First, this is a highly debatable subject. From a purly 'electronic' standpoint, the process of 'rectification' is essentially the same, whether done via a solid state device or a vacuum tube. However, it's really not quite that simple!! There are 'characteristics' of both that can come into play in the audio world. When dealing with solid state rectification, you have a minimal 'voltage drop' as associated with the rectification process. However, as most any solid state device is a 'switching device', this introduced some noise issues with some of the early solid state rectifiers. This noise was limited by better designs in power supplies, as well as the introduction of better devices. In today's world, the problem is minimal, but it can still raise it's ugly head from time to time. As to 'tube' rectification, the problem of 'switching noise' was virtually non-existant. BUT, you have 2 other things that have to be addressed: The first is the obvious need for a secondary filament source for the rectifier itself, and the second is the amount of voltage drop associated with the tube being used. In both cases it is the job of the product designer to address these issues and construct a proper design that results in properly functioning product. Once that product is in the owner's hands, you now get into that area of 'What if I change things myself?' This is where you simply have to know what you're doing.....or risk the consequences.
To directly answer your question, the simple fact is that if you use a solid state device as a replacement for a 'tube' rectifier, you'll likely encounter a change in voltage supply to the amp. This change in voltage can often result in a change in sonic signature. This 'change' is not the same in all amps........so to attempt to describe it is really somewhat futile. BUT, this is really no different than what one might experience if, for instance, you had an amp that was designed to use a 5U4 rectifier, and you decided to replace that with a 5AR4 rectifier. The difference here is roughly 40 volts INCREASE within the power supply. If you changed a 5U4 to a solid state rectifier, it would increase even more. And, this 'increase' in voltage would likely result in a change in the characteristics of your amp. This, in turn, might be simply boiled down to 'accuracy'! If the original design of the amp in using the 5U4 produced the most accurate frequency response, then the increase in voltage would likely alter things such that an 'inaccuracy' could now be measured at some points within it's audio frequency response. To some, this might sound better!! To others.....not so much. But, were you to swap out a 5U4 with a solid state rectifier circuit that would emulate the 5U4 voltage response, then you might end up having very little if any detrimental affect on the amps distortion levels.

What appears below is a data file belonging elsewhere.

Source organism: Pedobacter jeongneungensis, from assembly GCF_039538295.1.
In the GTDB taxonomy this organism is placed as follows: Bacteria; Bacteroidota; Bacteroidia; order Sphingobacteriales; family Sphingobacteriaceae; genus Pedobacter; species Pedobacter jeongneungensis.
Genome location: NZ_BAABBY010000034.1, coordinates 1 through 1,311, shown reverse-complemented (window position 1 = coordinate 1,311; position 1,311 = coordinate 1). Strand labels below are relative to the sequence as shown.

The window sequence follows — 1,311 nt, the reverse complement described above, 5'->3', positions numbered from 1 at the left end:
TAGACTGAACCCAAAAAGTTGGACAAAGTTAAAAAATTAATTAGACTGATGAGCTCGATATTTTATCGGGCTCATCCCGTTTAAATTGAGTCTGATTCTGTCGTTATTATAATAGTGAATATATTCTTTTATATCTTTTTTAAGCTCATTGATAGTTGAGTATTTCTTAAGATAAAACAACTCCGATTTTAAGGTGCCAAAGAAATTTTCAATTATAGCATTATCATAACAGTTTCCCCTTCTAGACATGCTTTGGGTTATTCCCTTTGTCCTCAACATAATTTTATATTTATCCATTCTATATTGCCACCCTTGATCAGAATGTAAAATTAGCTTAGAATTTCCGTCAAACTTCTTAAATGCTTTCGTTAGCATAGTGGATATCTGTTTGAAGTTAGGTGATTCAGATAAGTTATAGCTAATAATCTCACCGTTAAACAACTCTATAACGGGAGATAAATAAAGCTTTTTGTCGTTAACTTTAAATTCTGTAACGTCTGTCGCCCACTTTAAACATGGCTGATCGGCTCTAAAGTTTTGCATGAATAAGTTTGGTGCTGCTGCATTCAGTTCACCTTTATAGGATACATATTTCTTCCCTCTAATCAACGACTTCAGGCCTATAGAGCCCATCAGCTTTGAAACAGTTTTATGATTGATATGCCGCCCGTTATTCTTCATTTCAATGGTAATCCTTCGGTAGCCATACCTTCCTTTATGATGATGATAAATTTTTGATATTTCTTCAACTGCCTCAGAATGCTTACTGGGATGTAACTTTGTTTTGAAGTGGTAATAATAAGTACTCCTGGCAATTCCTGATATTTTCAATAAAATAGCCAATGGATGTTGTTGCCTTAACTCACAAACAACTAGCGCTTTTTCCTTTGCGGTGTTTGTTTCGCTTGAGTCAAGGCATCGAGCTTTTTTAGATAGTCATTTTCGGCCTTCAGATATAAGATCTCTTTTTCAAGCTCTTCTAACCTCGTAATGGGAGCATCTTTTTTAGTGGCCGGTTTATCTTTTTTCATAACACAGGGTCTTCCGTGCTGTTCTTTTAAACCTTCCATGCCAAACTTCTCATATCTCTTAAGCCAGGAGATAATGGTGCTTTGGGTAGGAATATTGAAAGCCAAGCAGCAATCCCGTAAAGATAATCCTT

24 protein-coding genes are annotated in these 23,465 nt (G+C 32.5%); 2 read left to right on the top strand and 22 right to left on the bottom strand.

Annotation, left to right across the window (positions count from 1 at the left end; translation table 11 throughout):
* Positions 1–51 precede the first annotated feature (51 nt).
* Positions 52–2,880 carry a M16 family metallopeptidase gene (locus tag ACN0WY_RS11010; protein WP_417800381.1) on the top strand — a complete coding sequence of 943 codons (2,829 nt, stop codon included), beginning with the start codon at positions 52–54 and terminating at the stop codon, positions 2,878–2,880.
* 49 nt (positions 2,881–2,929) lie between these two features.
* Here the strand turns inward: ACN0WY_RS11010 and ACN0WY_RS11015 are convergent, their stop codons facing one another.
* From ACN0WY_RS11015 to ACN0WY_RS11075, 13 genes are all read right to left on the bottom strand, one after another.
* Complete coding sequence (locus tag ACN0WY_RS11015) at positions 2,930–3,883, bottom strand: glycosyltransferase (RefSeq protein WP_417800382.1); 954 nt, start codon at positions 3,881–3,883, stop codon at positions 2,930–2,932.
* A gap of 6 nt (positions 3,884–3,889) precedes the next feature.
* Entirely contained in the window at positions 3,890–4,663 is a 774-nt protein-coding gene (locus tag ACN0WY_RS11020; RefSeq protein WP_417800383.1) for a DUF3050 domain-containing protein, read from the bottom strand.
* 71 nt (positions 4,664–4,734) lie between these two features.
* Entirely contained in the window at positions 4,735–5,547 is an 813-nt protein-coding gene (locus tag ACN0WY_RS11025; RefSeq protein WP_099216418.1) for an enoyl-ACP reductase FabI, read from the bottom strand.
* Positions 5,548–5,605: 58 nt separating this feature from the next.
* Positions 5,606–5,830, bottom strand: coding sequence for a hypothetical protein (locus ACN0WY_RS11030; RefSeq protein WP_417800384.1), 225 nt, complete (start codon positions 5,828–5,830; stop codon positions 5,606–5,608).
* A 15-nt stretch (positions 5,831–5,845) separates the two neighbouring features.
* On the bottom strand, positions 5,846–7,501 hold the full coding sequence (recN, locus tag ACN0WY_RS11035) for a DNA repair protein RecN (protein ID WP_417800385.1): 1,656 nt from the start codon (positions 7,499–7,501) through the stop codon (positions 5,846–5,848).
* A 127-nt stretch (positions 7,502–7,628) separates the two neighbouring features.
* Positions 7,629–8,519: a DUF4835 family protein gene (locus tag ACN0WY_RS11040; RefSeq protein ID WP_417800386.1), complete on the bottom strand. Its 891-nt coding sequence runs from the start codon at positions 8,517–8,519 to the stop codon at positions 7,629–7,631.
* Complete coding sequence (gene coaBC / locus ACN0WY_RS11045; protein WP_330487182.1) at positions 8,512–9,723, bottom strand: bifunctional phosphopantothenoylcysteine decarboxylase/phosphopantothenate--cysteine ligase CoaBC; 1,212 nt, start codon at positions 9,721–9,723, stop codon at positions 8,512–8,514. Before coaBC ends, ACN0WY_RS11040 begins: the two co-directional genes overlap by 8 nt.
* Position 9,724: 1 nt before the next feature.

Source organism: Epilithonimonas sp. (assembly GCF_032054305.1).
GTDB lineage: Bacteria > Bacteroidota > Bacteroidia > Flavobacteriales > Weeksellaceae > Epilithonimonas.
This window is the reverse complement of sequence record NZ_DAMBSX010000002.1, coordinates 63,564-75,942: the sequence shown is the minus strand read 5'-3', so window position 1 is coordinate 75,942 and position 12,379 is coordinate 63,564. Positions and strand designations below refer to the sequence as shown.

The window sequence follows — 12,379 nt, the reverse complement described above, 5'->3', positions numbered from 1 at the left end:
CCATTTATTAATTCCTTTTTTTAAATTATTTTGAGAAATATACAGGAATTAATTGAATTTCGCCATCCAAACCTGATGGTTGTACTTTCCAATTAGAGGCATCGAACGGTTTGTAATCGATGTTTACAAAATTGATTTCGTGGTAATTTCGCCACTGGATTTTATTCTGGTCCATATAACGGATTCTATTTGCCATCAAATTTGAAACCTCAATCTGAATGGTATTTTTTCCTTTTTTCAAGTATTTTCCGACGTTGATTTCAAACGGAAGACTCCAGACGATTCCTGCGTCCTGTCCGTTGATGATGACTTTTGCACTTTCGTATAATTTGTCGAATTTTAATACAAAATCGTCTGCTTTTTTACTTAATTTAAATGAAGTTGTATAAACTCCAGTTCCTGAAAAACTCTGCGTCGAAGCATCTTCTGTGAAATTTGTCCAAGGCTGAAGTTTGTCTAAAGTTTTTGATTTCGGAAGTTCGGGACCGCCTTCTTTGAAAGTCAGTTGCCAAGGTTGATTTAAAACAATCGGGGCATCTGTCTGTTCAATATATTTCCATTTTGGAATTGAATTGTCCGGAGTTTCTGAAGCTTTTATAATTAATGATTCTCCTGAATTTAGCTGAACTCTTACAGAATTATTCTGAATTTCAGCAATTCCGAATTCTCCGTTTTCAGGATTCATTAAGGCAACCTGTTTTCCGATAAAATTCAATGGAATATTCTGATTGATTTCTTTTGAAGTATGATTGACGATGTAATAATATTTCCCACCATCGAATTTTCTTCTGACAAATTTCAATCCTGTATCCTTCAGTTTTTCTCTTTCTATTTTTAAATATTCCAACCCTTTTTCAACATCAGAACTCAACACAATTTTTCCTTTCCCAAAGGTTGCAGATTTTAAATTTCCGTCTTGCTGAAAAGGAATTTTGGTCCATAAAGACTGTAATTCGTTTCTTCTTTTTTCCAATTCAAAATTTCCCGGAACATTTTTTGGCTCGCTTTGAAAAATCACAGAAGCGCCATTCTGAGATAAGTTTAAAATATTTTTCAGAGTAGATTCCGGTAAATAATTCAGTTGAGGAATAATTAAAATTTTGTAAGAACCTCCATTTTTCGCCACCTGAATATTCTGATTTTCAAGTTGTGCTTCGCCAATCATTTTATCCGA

In the hi fi world, this is pretty critical stuff...as 'accuracy' is really the primary target. In the musical instrument amplifier world, it's a different story. There the swap from a 5U4 rectifier to a 5AR4 or a solid-state 'plug' type rectifier can affect the amp in a very favorable way......if you're the musician! Of course, the amp's power supply filter section may ultimately fail and need to be replaced and updated...... as the increase in voltage may simply be too much for old filter capacitors. But, that's what happens in the guitar amp world!! In the Hi Fi world, the need for all the considerations is a bit different, as the 'results' of this kind of a change is NOT always in the best interest of reproducing music accurately. But, if proper attention is paid to all the variables associated with making the change, then at the very least, the system will likely benefit by the reduction in demand from the power transformer to light up the rectifier. Beyond that, if the desing calls for 400 volts, and that's what you get with your Tube rectifier, and if you change to solid state and 'adjust' to maintain 400 volts (which is the proper thing to do)..... then as long as the rest of the amp's power supply is doing what it should to support the current demands, you should experience virtually no difference in the sonic performance from an 'audible' perspective......or so I believe to be true. Likewise, if you go with a Tube Rectifier FROM a Solid State rectifier, again, as long as both the voltage and current requrements of the amp are met by the divices chosen, then all you're really doing is (as stated above) adding another tube to look at, and another filament to power up, and you'll likely hear no difference at all. Just my opinion, but I'm stickin' to it!!
Last edited by Wharfcreek on Sat Jul 03, 2021 9:57 am; edited 1 time in total (Reason for editing : Added a closing comment.)